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CD Donna Rosenstein on Being in at the Beginning of a TV Series

Donna Rosenstein is a huge fan of casting pilots. "I love being part of a project from its inception," she says. "I become close with all the producers and all the people I work with. Casting a pilot is like starting a new family. It's also like childbirth; you forget the pain."

Rosenstein has seen the birth of many television series. Recent ones include "Castle," "Grimm," "Necessary Roughness," "Ghost Whisperer," and "October Road" (all of which were cast by her office after pickup). She is also casting the half-hour pilot "Save Me" for NBC. 

She attended Binghamton University, originally thinking she wanted a career in film and TV production. Because her university didn't have a film and TV department, she created one. She also created the TV station at Binghamton, which still exists. After college, she worked at a talent agency and in development and production jobs until the early 1980s, when her friend, casting director Rhonda Young, asked if she would help her cast a project. "I kind of fell into casting," she says. "I learned to swim by jumping in the pool."

Rosenstein found her calling in this new line of work. She was at ABC from 1984 to 1999, and during her last 10 years there she was the head of casting. After the Disney merger, however, she left to start her own company, Donna Rosenstein Casting. "I was a single mother raising a child," Rosenstein says. "I liked the independent casting lifestyle, and I've been doing it ever since."

Rosenstein loves the matchmaking element to casting: "It's finding the perfect person for the perfect role. Even though television has cast many established stars, it's still a medium of discovery and making stars. That's the best part of the job."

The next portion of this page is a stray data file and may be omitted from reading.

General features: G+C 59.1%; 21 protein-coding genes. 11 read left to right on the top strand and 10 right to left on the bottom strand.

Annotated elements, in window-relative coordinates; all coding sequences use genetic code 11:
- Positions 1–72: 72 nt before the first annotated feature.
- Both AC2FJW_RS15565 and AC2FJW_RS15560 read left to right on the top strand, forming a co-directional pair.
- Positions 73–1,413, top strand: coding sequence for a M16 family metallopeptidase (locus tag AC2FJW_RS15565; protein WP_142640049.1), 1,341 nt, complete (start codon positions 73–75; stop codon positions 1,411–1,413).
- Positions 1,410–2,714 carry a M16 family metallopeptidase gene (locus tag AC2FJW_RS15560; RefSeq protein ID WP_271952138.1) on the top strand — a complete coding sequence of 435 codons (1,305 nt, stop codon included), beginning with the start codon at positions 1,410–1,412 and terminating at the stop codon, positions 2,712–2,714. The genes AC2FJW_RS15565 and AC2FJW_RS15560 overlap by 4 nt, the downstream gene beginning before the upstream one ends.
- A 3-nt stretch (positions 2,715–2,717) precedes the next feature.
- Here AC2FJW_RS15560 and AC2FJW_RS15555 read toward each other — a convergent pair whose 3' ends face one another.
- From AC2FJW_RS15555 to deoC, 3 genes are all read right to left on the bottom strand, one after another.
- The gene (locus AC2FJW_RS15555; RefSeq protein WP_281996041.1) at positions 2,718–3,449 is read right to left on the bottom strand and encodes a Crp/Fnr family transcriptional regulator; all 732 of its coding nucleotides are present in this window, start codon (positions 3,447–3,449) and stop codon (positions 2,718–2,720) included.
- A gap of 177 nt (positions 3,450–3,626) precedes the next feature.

Piloting the Season

The best way to get on her radar is to "be out there, doing plays and getting whatever work you can." Although she doesn't typically conduct workshops, she thinks they are helpful. "Both my co–casting directors, Kendra Castleberry and Marlo Tiede, do workshops, and they bring people in," she says.

She's not a great fan of drop-offs or self-submissions during pilot season. "There's just no time for it," she says. "I'll get 2,000 submissions on a role. The time to get on our radar is before pilot season."

When auditioning for a pilot, Rosenstein advises that you be as prepared as possible, even if you only get the script a few hours beforehand. "Be as off-book as you possibly can," she says. "Then come in and do your work. If the people in the room want to chat, great, but don't make it about you—make it about the work. If you don't get an adjustment, it doesn't mean they didn't like you. Just be professional and know your stuff."

A challenge that actors often have when auditioning for a pilot is figuring out the tone of it, since they have no frame of reference yet. Rosenstein says it's perfectly okay to ask questions in the audition room, although it's preferable to have your agent call and ask ahead of time. If you couldn't get the information before the audition, try not to get thrown if you're asked to do something completely different from what you've prepared. "You can even say, 'I prepared it this way, but I can re-adjust. Tell me what you think.' Be up-front."

Besides being a good actor and being professional, Rosenstein stresses the importance of looking confident. If she likes you for the role, she'll be sending you to a callback with the studio and then to the network after that. "I need to believe that you have that capability and that strength to keep up the level of work," she says.

"The thing actors have to realize," she adds, "is that we want to cast the pilots as much as they want to be cast. We want you to be good."

Rosenstein advises actors to be on their A game during pilot season by staying healthy and being ready at a moment's notice to become a new character, to do an audition, to walk into an office and roll with the punches. "There's a lot of rejection," she says. "There are a lot of things that move very quickly. Just understand that everybody—even the president of the network—everybody's in the same boat. Everybody wants to make good products. Everybody wants to have hits. Everybody wants to try to find the next great person. When you look at it that way, it really is a very even playing field for talent. If you have the talent, it can shine through."

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